A Minsky Moment. That's a great term, and as I was reading an excellent piece by Andrew Hunt of Andrew Hunt Economics yesterday, I noted his use of that phrase with regard to Chinese debt. While I had heard the term, I had to Google a further explanation. In short, a Minsky moment is when excessive speculation leads to excessive demand for credit and excessive leverage. When sentiment begins to turn and that credit dries up owing to lenders' conservatism, the whole enchilada collapses, and the excessive speculation is turned into cash-hoarding panic. It seems from my reading that Dr. Hyman Minsky only had a tepid following among the community of economists until his death in 1996. When Lehman Brothers collapsed on September 15, 2008, though, Dr. Minsky became a hero posthumously. The Great Financial Crisis unfolded exactly according to his game plan; it was indeed a Minsky Moment.
The question now, almost 11 years to the day after Lehman's implosion, is: could we have another Minsky Moment? Is there a chance we are in a credit bubble now, and just have not noticed it yet? The bond markets have sold off markedly this week, but as I noted in my RM columns last week and at the end of August, seeing a 30-year U.S. Treasury yield under 2% and a 5-year UST yield under 1.5% made me very uneasy about the global economy.
The U.S. stock market, as it often does, is saying "fuhgeddaboudit" with this week's rally, but stock traders, especially in today's top-down, ETF-driven environment, will be the last to know when a Minsky Moment arrives. No, it is the bond market, and its ever-present nose for inflation, that sends out those signals.
An inverted yield curve may be a sign that demand for long-term debt is heading into bubble territory. The current yield on the 3-month U.S. Treasury bill of 1.94% is low by historical standards, but it is, even after the recent selloff at the long-end, still much higher than the 1.74% yield on the 10-Year. Dr. Minsky would likely tell us that inversion is driven by excessive speculation in the 10-year UST, a situation which Andrew Hunt referred to by invoking 'the greater fool theory". It doesn't matter how much of a premium to face value you pay - and to buy a German, Japanese or Swiss bond, you would be locking in a capital loss if you held to maturity - if you can convince someone else to buy it for more. Then your theoretical capital gain is erased. That the world's central banks are such eager purchasers of sovereign debt, especially those issued by the U.S. Treasury, which is also an urge purchaser of its own debt, further exacerbates the situation.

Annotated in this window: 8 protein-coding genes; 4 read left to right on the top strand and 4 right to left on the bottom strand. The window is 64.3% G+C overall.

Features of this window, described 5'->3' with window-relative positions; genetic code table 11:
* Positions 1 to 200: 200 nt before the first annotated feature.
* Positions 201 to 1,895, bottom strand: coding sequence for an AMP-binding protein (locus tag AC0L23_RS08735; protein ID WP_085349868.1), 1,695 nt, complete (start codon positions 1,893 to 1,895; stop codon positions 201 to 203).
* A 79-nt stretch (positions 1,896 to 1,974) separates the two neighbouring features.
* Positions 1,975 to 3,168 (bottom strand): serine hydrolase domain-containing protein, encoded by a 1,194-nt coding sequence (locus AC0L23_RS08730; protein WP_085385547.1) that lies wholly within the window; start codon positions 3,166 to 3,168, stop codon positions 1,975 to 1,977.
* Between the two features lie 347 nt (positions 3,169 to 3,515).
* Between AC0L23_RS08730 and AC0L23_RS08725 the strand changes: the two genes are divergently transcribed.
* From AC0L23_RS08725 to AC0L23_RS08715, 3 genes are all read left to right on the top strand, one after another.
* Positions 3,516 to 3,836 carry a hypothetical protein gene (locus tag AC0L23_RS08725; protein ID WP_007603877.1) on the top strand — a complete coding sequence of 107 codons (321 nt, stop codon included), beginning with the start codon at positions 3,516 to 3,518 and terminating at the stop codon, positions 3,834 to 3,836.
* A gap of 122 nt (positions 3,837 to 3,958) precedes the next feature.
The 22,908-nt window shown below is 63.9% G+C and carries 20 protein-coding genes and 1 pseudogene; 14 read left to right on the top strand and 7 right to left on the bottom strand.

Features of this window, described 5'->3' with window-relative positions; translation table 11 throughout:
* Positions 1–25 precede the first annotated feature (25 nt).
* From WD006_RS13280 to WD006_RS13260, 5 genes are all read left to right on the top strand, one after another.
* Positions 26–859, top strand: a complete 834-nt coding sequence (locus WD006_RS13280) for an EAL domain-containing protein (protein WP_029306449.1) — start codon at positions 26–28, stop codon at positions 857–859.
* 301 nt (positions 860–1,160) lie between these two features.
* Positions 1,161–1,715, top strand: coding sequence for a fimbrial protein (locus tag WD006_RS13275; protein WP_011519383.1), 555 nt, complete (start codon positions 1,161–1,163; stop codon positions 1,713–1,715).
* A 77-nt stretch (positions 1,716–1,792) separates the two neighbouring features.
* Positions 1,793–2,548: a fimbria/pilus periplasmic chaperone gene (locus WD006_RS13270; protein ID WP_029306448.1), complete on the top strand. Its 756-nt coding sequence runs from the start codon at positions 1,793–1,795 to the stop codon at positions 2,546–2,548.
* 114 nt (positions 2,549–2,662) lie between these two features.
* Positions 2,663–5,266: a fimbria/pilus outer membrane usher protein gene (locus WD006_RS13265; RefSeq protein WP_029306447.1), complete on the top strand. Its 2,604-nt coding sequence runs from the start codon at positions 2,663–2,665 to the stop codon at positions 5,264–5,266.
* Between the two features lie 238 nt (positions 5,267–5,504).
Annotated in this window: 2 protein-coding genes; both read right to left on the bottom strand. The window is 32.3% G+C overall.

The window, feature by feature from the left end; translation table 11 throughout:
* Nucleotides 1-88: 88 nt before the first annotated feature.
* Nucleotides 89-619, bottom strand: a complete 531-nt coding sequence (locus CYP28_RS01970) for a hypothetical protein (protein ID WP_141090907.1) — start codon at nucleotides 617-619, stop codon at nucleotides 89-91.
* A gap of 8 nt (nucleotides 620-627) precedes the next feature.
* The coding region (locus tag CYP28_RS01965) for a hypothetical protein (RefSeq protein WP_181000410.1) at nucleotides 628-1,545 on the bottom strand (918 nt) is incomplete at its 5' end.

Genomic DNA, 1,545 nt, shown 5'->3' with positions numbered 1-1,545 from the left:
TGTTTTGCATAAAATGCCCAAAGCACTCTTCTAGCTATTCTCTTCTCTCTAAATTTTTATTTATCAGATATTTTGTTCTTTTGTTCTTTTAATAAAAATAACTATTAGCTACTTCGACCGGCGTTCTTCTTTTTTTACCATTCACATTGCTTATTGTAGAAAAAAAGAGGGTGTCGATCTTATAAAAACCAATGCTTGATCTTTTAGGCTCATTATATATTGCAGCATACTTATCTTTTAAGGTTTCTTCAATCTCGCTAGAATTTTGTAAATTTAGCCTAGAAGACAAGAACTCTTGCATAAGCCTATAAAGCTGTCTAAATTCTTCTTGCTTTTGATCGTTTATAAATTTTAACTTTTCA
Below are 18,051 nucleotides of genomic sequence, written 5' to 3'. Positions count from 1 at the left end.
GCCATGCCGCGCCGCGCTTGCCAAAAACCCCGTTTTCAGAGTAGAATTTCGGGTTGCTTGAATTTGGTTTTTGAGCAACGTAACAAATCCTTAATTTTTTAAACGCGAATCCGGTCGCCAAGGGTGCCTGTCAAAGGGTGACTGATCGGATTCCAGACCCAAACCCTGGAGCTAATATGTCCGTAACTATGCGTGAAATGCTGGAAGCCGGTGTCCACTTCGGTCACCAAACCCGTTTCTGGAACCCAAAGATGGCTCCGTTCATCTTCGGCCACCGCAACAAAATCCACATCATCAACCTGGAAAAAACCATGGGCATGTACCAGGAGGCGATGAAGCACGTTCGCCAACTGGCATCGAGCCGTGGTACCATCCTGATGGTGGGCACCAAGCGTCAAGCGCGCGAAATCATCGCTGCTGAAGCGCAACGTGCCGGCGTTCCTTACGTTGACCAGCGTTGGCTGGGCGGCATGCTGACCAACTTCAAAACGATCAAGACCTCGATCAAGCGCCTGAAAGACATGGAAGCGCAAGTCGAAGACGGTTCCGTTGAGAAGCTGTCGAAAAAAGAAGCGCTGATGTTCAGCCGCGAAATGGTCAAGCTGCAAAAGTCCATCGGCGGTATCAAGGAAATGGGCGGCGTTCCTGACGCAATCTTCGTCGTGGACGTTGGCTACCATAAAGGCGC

So, use the 3-month/10-year UST spread as a guide to when speculation on the 10-year - by far the most liquid security in any world market - is excessive. History shows the perils of ignoring the yield curve.
The yield curve inverted in January 1988 and 1990 produced, according to NYU professor Aswath Damodaran's records, a return of -3.06%. While that may not seem catastrophic, it was the only year with a negative return in a span of 18 years from 1982-1999.
The yield curve inverted again in February 2000, and, wouldn't you know it, we just happened to see the tech bubble burst. The years 2000 (-9.03%), 2001 (-11.85%) and 2002 (-21.97%) produced the worst cumulative three-year performance for the S&P 500 since 1930-1932. Finally, in May 2007, the yield curve inverted for the final time after inverting and de-inverting twice in the prior 18 months. We all know what happened then. The 36.55% decline posted by the S&P 500 was the worst since 1931.
So, we should be looking at the yield curve inversion as a climax of a Minsky-like bubble in the bond market. We should also be prepared for a terrible time in the equity markets to follow the bursting of said bubble. The U.S. doesn't have too much debt, it just has too much cheap debt. But, if official figures are ignored and estimates by experts such as Andrew Hunt are followed, China may currently be carrying a debt load that amounts to 2x its GDP. As the Chinese economy slows dramatically in the face of the Trade War, however, it is only a matter of time before that economy struggles with that massive debt load, which it also has to repay in rapidly devaluing currency. In that scenario global contagion would grip the credit markets, and safe haven trades in U.S and European sovereign debts would surely see a Minsky Moment.
It's something to chew on. If nothing else, write some calls to protect your long stock positions, but the late Dr. Minsky's work would suggest you should be more bearish than that.